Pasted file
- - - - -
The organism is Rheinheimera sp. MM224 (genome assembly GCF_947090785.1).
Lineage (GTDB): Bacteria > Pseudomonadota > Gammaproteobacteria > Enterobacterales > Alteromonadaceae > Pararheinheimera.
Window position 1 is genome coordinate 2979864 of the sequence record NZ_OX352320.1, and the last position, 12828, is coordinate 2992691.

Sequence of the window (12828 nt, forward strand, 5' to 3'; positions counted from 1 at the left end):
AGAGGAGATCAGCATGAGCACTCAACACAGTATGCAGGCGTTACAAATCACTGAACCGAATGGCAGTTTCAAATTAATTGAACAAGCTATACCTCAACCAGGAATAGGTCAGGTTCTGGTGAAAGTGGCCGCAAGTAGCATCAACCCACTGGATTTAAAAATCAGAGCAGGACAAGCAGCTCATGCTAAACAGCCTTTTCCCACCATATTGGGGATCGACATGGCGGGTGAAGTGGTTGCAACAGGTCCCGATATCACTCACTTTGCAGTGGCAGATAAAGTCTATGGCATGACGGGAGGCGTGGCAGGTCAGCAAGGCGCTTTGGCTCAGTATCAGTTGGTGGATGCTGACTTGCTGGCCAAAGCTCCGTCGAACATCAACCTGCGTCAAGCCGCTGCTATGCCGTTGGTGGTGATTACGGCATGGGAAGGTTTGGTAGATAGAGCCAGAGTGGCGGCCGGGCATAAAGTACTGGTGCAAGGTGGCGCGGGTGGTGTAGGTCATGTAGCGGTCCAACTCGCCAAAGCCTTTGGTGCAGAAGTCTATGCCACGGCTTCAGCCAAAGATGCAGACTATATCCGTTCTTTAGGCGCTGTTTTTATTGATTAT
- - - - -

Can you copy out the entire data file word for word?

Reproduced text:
The organism is Rheinheimera sp. MM224 (genome assembly GCF_947090785.1).
Lineage (GTDB): Bacteria > Pseudomonadota > Gammaproteobacteria > Enterobacterales > Alteromonadaceae > Pararheinheimera.
Window position 1 is genome coordinate 2979864 of the sequence record NZ_OX352320.1, and the last position, 12828, is coordinate 2992691.

Sequence of the window (12828 nt, forward strand, 5' to 3'; positions counted from 1 at the left end):
AGAGGAGATCAGCATGAGCACTCAACACAGTATGCAGGCGTTACAAATCACTGAACCGAATGGCAGTTTCAAATTAATTGAACAAGCTATACCTCAACCAGGAATAGGTCAGGTTCTGGTGAAAGTGGCCGCAAGTAGCATCAACCCACTGGATTTAAAAATCAGAGCAGGACAAGCAGCTCATGCTAAACAGCCTTTTCCCACCATATTGGGGATCGACATGGCGGGTGAAGTGGTTGCAACAGGTCCCGATATCACTCACTTTGCAGTGGCAGATAAAGTCTATGGCATGACGGGAGGCGTGGCAGGTCAGCAAGGCGCTTTGGCTCAGTATCAGTTGGTGGATGCTGACTTGCTGGCCAAAGCTCCGTCGAACATCAACCTGCGTCAAGCCGCTGCTATGCCGTTGGTGGTGATTACGGCATGGGAAGGTTTGGTAGATAGAGCCAGAGTGGCGGCCGGGCATAAAGTACTGGTGCAAGGTGGCGCGGGTGGTGTAGGTCATGTAGCGGTCCAACTCGCCAAAGCCTTTGGTGCAGAAGTCTATGCCACGGCTTCAGCCAAAGATGCAGACTATATCCGTTCTTTAGGCGCTGTTTTTATTGATTAT